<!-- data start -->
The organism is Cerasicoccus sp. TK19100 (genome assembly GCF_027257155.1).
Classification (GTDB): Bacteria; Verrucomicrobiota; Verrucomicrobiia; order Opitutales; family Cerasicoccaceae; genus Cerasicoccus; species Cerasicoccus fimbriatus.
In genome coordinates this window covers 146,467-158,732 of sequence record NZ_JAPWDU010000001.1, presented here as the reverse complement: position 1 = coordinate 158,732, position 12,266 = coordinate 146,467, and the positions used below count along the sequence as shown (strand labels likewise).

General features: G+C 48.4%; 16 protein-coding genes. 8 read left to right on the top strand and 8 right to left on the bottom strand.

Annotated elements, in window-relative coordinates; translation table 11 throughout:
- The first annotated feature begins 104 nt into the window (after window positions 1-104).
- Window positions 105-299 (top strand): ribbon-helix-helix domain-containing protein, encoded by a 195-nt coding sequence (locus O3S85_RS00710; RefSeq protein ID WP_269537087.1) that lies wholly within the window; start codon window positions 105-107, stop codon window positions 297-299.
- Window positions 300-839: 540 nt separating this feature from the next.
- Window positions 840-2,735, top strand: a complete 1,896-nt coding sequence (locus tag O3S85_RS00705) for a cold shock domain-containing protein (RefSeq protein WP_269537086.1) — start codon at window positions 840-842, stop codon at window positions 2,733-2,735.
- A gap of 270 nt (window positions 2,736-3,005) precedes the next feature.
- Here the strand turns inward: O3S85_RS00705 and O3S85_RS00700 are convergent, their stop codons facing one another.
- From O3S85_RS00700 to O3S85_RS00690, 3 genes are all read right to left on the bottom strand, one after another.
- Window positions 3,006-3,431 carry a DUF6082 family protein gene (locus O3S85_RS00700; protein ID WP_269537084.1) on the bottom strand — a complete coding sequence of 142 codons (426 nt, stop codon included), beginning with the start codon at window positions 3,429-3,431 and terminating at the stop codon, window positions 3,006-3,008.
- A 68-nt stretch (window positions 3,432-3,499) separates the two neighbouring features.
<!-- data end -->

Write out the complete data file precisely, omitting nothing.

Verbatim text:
The organism is Cerasicoccus sp. TK19100 (genome assembly GCF_027257155.1).
Classification (GTDB): Bacteria; Verrucomicrobiota; Verrucomicrobiia; order Opitutales; family Cerasicoccaceae; genus Cerasicoccus; species Cerasicoccus fimbriatus.
In genome coordinates this window covers 146,467-158,732 of sequence record NZ_JAPWDU010000001.1, presented here as the reverse complement: position 1 = coordinate 158,732, position 12,266 = coordinate 146,467, and the positions used below count along the sequence as shown (strand labels likewise).

General features: G+C 48.4%; 16 protein-coding genes. 8 read left to right on the top strand and 8 right to left on the bottom strand.

Annotated elements, in window-relative coordinates; translation table 11 throughout:
- The first annotated feature begins 104 nt into the window (after window positions 1-104).
- Window positions 105-299 (top strand): ribbon-helix-helix domain-containing protein, encoded by a 195-nt coding sequence (locus O3S85_RS00710; RefSeq protein ID WP_269537087.1) that lies wholly within the window; start codon window positions 105-107, stop codon window positions 297-299.
- Window positions 300-839: 540 nt separating this feature from the next.
- Window positions 840-2,735, top strand: a complete 1,896-nt coding sequence (locus tag O3S85_RS00705) for a cold shock domain-containing protein (RefSeq protein WP_269537086.1) — start codon at window positions 840-842, stop codon at window positions 2,733-2,735.
- A gap of 270 nt (window positions 2,736-3,005) precedes the next feature.
- Here the strand turns inward: O3S85_RS00705 and O3S85_RS00700 are convergent, their stop codons facing one another.
- From O3S85_RS00700 to O3S85_RS00690, 3 genes are all read right to left on the bottom strand, one after another.
- Window positions 3,006-3,431 carry a DUF6082 family protein gene (locus O3S85_RS00700; protein ID WP_269537084.1) on the bottom strand — a complete coding sequence of 142 codons (426 nt, stop codon included), beginning with the start codon at window positions 3,429-3,431 and terminating at the stop codon, window positions 3,006-3,008.
- A 68-nt stretch (window positions 3,432-3,499) separates the two neighbouring features.